Fit to Be Fried. But Boiled?

In 1532, Henry VIII of England decreed that anyone convicted of poisoning another person would be put to death by being boiled alive in a cauldron of hot liquid. This form of capital punishment had been all the rage during the Middle Ages, so he had plenty of precedent.

But he didn't specify whether the boilee should be immersed in oil or water, two common liquids that were available in quantities large enough to surround even a poisoner his own size -- estimated from measurements of his armor to have been 6'3" tall with a 52" waist and weighing about 300 pounds. Both liquids were undoubtedly used, but the phrase "boiled in oil" has become favored by writers and historians because of the echoing diphthong sound "oi."

Now I hate to spoil a king's fun, but as all cooks know, oils won't actually boil; they just get hotter and hotter until they begin to smoke. And just how hot does a cooking oil have to get --its so-called smoke point -- before smoking? In spite of what you've read or heard, there is no definite answer to that question. Hot oil begins to smoke gradually over a range of temperatures, and even that range can't be depended on. Anyway, what do you call "begins to smoke"? A wisp or a cloud?

When heated, most liquids eventually reach a temperature at which they boil -- that is, turn into vapor. That standard boiling point of water, of course, is 212 degrees F. But long before a vegetable oil can even think of boiling, it suffers a molecular breakdown; it decomposes into acrid fumes and smoke. The breakdown begins slowly, not at any precise temperature, like a boiling point.

More problematically, there is no such thing as a typical bottle of safflower or peanut oil, or any other kind, for that matter. The smoke point of a given sample will depend on how and where the seeds were grown, how the oil was extracted, and especially how it was refined. So those official-looking charts of smoke-points you'll find in food references are only the roughest guide to when the oils will set off your smoke alarm. Don't take them seriously. The wide variations from chart to chart are a tip-off to the fact that they're little more than shots in the dark.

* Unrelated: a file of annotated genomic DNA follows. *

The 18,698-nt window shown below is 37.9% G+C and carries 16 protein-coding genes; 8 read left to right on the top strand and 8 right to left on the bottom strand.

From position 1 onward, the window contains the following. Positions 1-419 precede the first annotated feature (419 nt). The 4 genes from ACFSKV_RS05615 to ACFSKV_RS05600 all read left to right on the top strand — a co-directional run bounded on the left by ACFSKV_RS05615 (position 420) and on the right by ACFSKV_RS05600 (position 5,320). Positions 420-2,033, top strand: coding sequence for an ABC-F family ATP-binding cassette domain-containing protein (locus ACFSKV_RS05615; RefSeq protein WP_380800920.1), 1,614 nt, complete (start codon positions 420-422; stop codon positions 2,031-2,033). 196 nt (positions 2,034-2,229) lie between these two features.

While writing my book, What Einstein Told His Cook; Kitchen Science Explained, I tried to find a consistent and authoritative set of temperatures to quote, but I had to give up. Instead, I included only a bar chart of the approximate ranges for the various oils.

Note that all the smoke points you may find quoted are for fresh oils. When oils are heated or exposed to air, they release free fatty acids, which both lower the smoke point and taste rancid. In particular, high-temperature deep frying oil will break down and smoke quite readily. Moreover, hot oils tend to polymerize -- their molecules join together to form frequently toxic, big molecules that give the oil a thick, gummy consistency and a darker color.

The easiest indicator of breakdown, then, is not so much smoke as discoloration. All things considered, discarding deep frying oil after one or at most two uses is safest and best for both health and palate.

You still want numbers? Okay, here are the approximate ranges of smoke points for some common fresh oils in degrees F, according to the Institute of Shortening and Edible Oils:

Safflower 325-350
Corn 400-415
Peanut 420-430
Cottonseed 425-440
Canola 435-445
Sunflower 440-450
Soybean 440-450
Olive oil is a special case, because there are so many kinds that generalizations are hard to make. Its smoke point can be anywhere from 280 to 400 degrees.

Notice that most of the temperatures are clustered between 400 and 450 degrees, so there's no need to get all edgy about which one will smoke least. Just use be prudent about turning up the heat. And remember that a little smoke won't kill you. That's what range hoods are for.